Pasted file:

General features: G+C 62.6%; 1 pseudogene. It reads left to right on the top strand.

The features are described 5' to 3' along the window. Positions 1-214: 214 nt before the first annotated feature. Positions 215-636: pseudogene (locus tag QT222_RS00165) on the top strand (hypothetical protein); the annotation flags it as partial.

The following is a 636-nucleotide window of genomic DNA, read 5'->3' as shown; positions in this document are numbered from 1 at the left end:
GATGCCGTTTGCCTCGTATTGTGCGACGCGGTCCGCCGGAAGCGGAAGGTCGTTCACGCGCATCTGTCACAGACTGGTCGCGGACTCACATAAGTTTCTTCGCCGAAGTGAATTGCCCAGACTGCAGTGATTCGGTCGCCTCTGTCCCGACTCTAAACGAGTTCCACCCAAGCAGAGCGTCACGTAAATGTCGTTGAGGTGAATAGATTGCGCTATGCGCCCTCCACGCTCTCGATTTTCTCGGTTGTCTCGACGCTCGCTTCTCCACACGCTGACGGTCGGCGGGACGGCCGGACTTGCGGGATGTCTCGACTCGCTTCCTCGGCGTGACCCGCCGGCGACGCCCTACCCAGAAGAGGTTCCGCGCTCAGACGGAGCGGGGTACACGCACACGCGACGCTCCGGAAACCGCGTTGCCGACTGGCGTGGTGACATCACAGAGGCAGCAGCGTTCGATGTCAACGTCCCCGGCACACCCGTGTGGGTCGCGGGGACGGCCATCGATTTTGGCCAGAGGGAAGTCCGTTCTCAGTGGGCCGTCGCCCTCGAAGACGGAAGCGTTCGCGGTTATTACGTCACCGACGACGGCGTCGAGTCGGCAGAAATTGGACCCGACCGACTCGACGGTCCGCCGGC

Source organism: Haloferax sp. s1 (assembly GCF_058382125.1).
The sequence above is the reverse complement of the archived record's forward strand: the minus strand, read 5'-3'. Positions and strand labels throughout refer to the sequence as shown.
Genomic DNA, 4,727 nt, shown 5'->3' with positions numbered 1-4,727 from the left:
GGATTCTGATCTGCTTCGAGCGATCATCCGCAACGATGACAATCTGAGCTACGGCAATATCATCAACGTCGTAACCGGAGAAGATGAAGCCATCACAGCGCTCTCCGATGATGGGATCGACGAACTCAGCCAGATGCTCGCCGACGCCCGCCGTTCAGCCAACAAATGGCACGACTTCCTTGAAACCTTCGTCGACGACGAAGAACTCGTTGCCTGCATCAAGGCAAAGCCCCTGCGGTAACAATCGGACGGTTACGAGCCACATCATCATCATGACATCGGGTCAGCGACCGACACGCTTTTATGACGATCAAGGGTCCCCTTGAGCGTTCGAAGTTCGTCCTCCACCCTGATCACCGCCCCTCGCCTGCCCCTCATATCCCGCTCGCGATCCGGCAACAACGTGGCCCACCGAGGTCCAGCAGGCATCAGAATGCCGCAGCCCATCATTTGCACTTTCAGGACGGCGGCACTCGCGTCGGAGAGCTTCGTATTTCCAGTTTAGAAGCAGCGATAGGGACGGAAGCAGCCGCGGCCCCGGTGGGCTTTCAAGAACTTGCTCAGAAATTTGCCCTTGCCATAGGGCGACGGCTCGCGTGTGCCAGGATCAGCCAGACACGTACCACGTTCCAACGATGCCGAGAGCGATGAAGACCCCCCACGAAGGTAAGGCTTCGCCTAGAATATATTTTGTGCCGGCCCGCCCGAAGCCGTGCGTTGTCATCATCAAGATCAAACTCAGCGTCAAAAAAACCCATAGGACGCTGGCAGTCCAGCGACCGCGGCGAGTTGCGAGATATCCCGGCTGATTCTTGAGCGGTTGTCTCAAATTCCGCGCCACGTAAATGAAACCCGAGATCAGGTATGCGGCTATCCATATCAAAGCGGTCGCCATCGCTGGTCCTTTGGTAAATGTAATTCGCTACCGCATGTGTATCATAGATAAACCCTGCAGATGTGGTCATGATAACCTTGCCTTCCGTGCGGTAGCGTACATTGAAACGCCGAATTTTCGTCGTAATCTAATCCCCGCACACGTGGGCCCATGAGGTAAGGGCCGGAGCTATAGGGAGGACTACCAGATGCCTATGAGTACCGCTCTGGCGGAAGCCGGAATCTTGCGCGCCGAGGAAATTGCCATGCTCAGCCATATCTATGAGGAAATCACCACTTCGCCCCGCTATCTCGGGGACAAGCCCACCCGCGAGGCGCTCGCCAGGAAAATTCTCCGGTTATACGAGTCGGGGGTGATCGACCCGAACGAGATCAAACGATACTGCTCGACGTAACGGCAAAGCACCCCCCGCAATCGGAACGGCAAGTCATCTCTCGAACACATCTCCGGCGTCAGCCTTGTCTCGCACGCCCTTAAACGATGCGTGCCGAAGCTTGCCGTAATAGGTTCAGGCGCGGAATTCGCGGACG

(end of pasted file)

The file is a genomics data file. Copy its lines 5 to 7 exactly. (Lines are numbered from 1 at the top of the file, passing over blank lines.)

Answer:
Source organism: Haloferax sp. s1 (assembly GCF_058382125.1).
The sequence above is the reverse complement of the archived record's forward strand: the minus strand, read 5'-3'. Positions and strand labels throughout refer to the sequence as shown.
Genomic DNA, 4,727 nt, shown 5'->3' with positions numbered 1-4,727 from the left: